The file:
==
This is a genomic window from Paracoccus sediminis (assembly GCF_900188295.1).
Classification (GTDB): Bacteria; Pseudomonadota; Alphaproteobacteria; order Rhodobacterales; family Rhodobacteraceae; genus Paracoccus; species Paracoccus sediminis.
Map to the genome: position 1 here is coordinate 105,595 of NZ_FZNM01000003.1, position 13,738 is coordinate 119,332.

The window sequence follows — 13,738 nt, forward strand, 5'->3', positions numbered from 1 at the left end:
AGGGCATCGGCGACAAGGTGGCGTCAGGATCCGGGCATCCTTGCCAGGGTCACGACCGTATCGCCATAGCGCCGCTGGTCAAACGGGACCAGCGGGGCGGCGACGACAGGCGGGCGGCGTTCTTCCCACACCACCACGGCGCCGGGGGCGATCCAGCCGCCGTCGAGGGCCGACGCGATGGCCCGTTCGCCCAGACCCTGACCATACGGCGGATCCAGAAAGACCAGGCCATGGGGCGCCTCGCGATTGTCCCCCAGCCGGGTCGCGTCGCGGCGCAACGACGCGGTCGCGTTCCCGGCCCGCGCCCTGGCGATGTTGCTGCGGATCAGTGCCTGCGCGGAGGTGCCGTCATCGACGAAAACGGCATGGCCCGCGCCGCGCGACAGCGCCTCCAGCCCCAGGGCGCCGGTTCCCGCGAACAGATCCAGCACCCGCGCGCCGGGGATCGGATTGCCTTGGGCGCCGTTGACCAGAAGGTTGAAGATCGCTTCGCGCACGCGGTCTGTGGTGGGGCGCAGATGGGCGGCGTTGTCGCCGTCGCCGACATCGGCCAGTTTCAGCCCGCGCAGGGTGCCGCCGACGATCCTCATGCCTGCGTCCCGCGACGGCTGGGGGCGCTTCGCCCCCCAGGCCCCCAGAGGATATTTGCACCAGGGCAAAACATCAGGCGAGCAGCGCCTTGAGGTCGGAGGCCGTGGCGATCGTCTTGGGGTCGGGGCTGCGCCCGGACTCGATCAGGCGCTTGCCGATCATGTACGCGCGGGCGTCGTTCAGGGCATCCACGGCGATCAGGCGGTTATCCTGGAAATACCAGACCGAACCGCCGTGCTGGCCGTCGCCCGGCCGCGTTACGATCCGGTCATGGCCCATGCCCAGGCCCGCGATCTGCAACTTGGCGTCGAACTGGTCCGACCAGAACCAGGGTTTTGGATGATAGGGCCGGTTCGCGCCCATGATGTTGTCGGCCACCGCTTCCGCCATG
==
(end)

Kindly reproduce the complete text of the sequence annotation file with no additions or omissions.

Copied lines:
This is a genomic window from Paracoccus sediminis (assembly GCF_900188295.1).
Classification (GTDB): Bacteria; Pseudomonadota; Alphaproteobacteria; order Rhodobacterales; family Rhodobacteraceae; genus Paracoccus; species Paracoccus sediminis.
Map to the genome: position 1 here is coordinate 105,595 of NZ_FZNM01000003.1, position 13,738 is coordinate 119,332.

The window sequence follows — 13,738 nt, forward strand, 5'->3', positions numbered from 1 at the left end:
AGGGCATCGGCGACAAGGTGGCGTCAGGATCCGGGCATCCTTGCCAGGGTCACGACCGTATCGCCATAGCGCCGCTGGTCAAACGGGACCAGCGGGGCGGCGACGACAGGCGGGCGGCGTTCTTCCCACACCACCACGGCGCCGGGGGCGATCCAGCCGCCGTCGAGGGCCGACGCGATGGCCCGTTCGCCCAGACCCTGACCATACGGCGGATCCAGAAAGACCAGGCCATGGGGCGCCTCGCGATTGTCCCCCAGCCGGGTCGCGTCGCGGCGCAACGACGCGGTCGCGTTCCCGGCCCGCGCCCTGGCGATGTTGCTGCGGATCAGTGCCTGCGCGGAGGTGCCGTCATCGACGAAAACGGCATGGCCCGCGCCGCGCGACAGCGCCTCCAGCCCCAGGGCGCCGGTTCCCGCGAACAGATCCAGCACCCGCGCGCCGGGGATCGGATTGCCTTGGGCGCCGTTGACCAGAAGGTTGAAGATCGCTTCGCGCACGCGGTCTGTGGTGGGGCGCAGATGGGCGGCGTTGTCGCCGTCGCCGACATCGGCCAGTTTCAGCCCGCGCAGGGTGCCGCCGACGATCCTCATGCCTGCGTCCCGCGACGGCTGGGGGCGCTTCGCCCCCCAGGCCCCCAGAGGATATTTGCACCAGGGCAAAACATCAGGCGAGCAGCGCCTTGAGGTCGGAGGCCGTGGCGATCGTCTTGGGGTCGGGGCTGCGCCCGGACTCGATCAGGCGCTTGCCGATCATGTACGCGCGGGCGTCGTTCAGGGCATCCACGGCGATCAGGCGGTTATCCTGGAAATACCAGACCGAACCGCCGTGCTGGCCGTCGCCCGGCCGCGTTACGATCCGGTCATGGCCCATGCCCAGGCCCGCGATCTGCAACTTGGCGTCGAACTGGTCCGACCAGAACCAGGGTTTTGGATGATAGGGCCGGTTCGCGCCCATGATGTTGTCGGCCACCGCTTCCGCCATG